We had a requirement to isolate application traffic received from the application tier from the regular public/user/third party application traffic.  For this an additional public IP was configured for each server in the cluster and an additional VIP was defined on this new public IP.   Since the intention was to use this new VIP only for the application tier, we called it the middle tier (mt) VIP.     So this note discuss the process followed and the outcome

Steps to add the new VIP

There are two methods of adding a VIP to CSR from the command prompt as discussed below or by creating a ‘cap’ file that contains the profile definitions.  This is a 3 node cluster, the nodes are ebspocdb1, ebspocdb2, ebspocdb3

1. Create an user VIP using the following command as user ‘oracle’

/app/oracle/product/crs/bin/crs_profile -create ora.ebspocdb1-mt.vip -t application -d ‘Mid Tier application VIP’ -a /app/oracle/product/crs/bin/usrvip -h ebspocdb1 -p favored -o as=1,ap=1,ra=0,oi=eth3,ov=,on=
/app/oracle/product/crs/bin/crs_profile -create ora.ebspocdb2-mt.vip -t application -d ‘Mid Tier application VIP’ -a /app/oracle/product/crs/bin/usrvip -h ebspocdb2 -p favored -o as=1,ap=1,ra=0,oi=eth3,ov=,on=
/app/oracle/product/crs/bin/crs_profile -create ora.ebspocdb3-mt.vip -t application -d ‘Mid Tier application VIP’ -a /app/oracle/product/crs/bin/usrvip -h ebspocdb3 -p favored -o as=1,ap=1,ra=0,oi=eth3,ov=,on=

2. Once the profile has been created, register the resource with CRS..

/app/oracle/product/crs/bin/crs_register ora.ebspocdb1-mt.vip
/app/oracle/product/crs/bin/crs_register ora.ebspocdb2-mt.vip
/app/oracle/product/crs/bin/crs_register ora.ebspocdb3-mt.vip

3. This resource should be owned by ‘root’.  As user ‘root’ change the ownership of the resource and then give ‘oracle’ user execute privilege for this resource.   You can execute these commands from any node in the cluster.

/app/oracle/product/crs/bin/crs_setperm ora.ebspocdb1-mt.vip -o root
/app/oracle/product/crs/bin/crs_setperm ora.ebspocdb1-mt.vip -u user:oracle:r-x

/app/oracle/product/crs/bin/crs_setperm ora.ebspocdb2-mt.vip -o root
/app/oracle/product/crs/bin/crs_setperm ora.ebspocdb2-mt.vip -u user:oracle:r-x

/app/oracle/product/crs/bin/crs_setperm ora.ebspocdb3-mt.vip -o root
/app/oracle/product/crs/bin/crs_setperm ora.ebspocdb3-mt.vip -u user:oracle:r-x

4. Start the resource as user ‘oracle’

/app/oracle/product/crs/bin/crs_start -c ebspocdb1 ora.ebspocdb1-mt.vip
/app/oracle/product/crs/bin/crs_start -c ebspocdb2 ora.ebspocdb2-mt.vip
/app/oracle/product/crs/bin/crs_start -c ebspocdb3 ora.ebspocdb3-mt.vip

5.  Verify if VIP has been configured and started

[oracle@ebspocdb1 ~]$ crsstat | grep .vip
ora.ebspocdb1.vip           ONLINE     ONLINE on ebspocdb1
ora.ebspocdb1-mt.vip        ONLINE     ONLINE on ebspocdb1
ora.ebspocdb2.vip           ONLINE     ONLINE on ebspocdb2
ora.ebspocdb2-mt.vip        ONLINE     ONLINE on ebspocdb2
ora.ebspocdb3.vip           ONLINE     ONLINE on ebspocdb3
ora.ebspocdb3-mt.vip        ONLINE     ONLINE on ebspocdb3

NOTE:  if you need to modify this resource for any reason you could use the crs_profile update command.  However you have to first stop the resource using crs_stop command and then execute the update command. For example..
crs_profile -update ora.ebspocdb1-mt.vip -t application -a /app/oracle/product/crs/bin/usrvip -h ebspocdb1 -p favored -o oi=eth3,ov=,on=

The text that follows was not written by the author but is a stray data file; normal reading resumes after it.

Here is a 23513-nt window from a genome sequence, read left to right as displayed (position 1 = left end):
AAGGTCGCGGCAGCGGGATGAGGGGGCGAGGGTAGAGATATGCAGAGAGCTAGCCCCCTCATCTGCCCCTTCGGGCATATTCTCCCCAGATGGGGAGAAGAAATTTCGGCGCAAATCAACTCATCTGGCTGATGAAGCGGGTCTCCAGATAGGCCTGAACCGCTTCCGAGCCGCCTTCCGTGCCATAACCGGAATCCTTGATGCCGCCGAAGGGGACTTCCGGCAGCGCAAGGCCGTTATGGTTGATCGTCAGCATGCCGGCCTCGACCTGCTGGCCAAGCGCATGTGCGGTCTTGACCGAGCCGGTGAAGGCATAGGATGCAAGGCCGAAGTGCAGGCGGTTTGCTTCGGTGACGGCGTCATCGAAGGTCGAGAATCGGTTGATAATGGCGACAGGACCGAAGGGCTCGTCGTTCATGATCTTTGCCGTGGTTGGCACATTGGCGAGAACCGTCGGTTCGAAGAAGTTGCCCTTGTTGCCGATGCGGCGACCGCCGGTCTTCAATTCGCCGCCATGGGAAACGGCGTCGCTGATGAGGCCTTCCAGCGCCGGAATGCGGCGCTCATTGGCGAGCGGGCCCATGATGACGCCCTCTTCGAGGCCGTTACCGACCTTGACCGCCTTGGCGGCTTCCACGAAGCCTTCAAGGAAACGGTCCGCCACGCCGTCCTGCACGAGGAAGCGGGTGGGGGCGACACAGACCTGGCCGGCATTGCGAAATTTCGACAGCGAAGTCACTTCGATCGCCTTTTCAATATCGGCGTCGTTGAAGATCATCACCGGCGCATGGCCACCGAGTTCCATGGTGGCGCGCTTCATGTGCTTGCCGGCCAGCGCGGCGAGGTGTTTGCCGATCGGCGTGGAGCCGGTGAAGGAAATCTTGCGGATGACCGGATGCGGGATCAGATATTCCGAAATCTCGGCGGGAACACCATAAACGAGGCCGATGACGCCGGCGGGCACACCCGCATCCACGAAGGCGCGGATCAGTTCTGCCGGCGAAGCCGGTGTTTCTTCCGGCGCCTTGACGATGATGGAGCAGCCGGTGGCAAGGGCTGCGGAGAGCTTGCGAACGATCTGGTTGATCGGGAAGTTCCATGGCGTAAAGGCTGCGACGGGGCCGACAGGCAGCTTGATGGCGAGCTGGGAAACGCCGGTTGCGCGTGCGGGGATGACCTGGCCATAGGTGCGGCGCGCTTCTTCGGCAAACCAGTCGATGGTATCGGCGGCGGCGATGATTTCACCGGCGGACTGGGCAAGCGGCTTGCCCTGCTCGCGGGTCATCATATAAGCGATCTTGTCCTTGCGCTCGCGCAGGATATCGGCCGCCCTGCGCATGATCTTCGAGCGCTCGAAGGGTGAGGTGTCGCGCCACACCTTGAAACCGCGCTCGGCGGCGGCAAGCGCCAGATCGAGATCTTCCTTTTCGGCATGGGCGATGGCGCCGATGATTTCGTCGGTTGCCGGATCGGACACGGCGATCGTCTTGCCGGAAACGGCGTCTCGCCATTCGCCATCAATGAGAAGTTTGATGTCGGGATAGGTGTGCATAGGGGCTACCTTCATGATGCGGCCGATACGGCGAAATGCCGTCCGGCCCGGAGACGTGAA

After executing the update command, repeat steps 2 thru 4 to implement this change.

Create second  database listener

Create a second listener on the new mt.vip  using netca on a different port.  Select the new mt VIP as the network.  This will also add the new listener to CRS.  After configuring the listener verify the status.

[oracle@ebspocdb1 ~]$ crsstat | grep .lsnr
ora.ebspocdb1.LISTENERMT_EBSPOCDB1.lsnr    ONLINE     ONLINE on ebspocdb1
ora.ebspocdb1.LISTENER_EBSPOCDB1.lsnr      ONLINE     ONLINE on ebspocdb1
ora.ebspocdb2.LISTENERMT_EBSPOCDB2.lsnr    ONLINE     ONLINE on ebspocdb2
ora.ebspocdb2.LISTENER_EBSPOCDB2.lsnr      ONLINE     ONLINE on ebspocdb2
ora.ebspocdb3.LISTENERMT_EBSPOCDB3.lsnr    ONLINE     ONLINE on ebspocdb3
ora.ebspocdb3.LISTENER_EBSPOCDB3.lsnr      ONLINE     ONLINE on ebspocdb3

Update the LOCAL_LISTENER and REMOTE_LISTENER definitions in the tnsnames.ora file.

Update the LOCAL_LISTENER and REMOTE_LISTENER definitions in the tnsnames.ora file to include the new LISTENERMT_EBSPOCDB1 listener definitions.  Once this is complete and the listener is recycled, the database services are dynamically registered with the listener.

The Results

While the default VIP was defined in the DNS server, the private VIP was only visible to the app tier. On a load test, we noticed that not all connections was established with success.  Actually every other connection failed.

The intention of having a dedicated VIP was to isolate connections from the app tier to the database tier using this private VIP.  However once the LOCAL_LISTENER parameter is configured, database services are registered with both listeners,  what’s wrong with that? When the app tier makes a connection request to the database tier using the new VIP, and when the database tier had to return the session handle back to the requestor, it could not pin it back to the same listener that received the request and almost every other time the session handle was routed to the other listener causing session death.

What would have been nice, is if the services could be mapped to a specific listener, which would allow sessions to be pinned back to the service to the listener to the requestor.


Its obvious why Oracle does not support multiple public networks for the database tier, since VIPs are assigned to public NIC, additional VIP did not help in this isolation.

DGB::ORA-16608:one or more sites have warnings

I am at a customer site trying to help them with a physical standby implementation in a RAC environment. The primary database is a three node RAC cluster but the standby environment is a single instance RAC database.

During setup and configuration of the dataguard broker, we had the following error . ” ORA-16608: one or more sites have warnings”. Like it says one or more errors? Even if there is only one error with the configuration or setup the misleading message can make you wondering.. Lets take at analyzing one such scenario..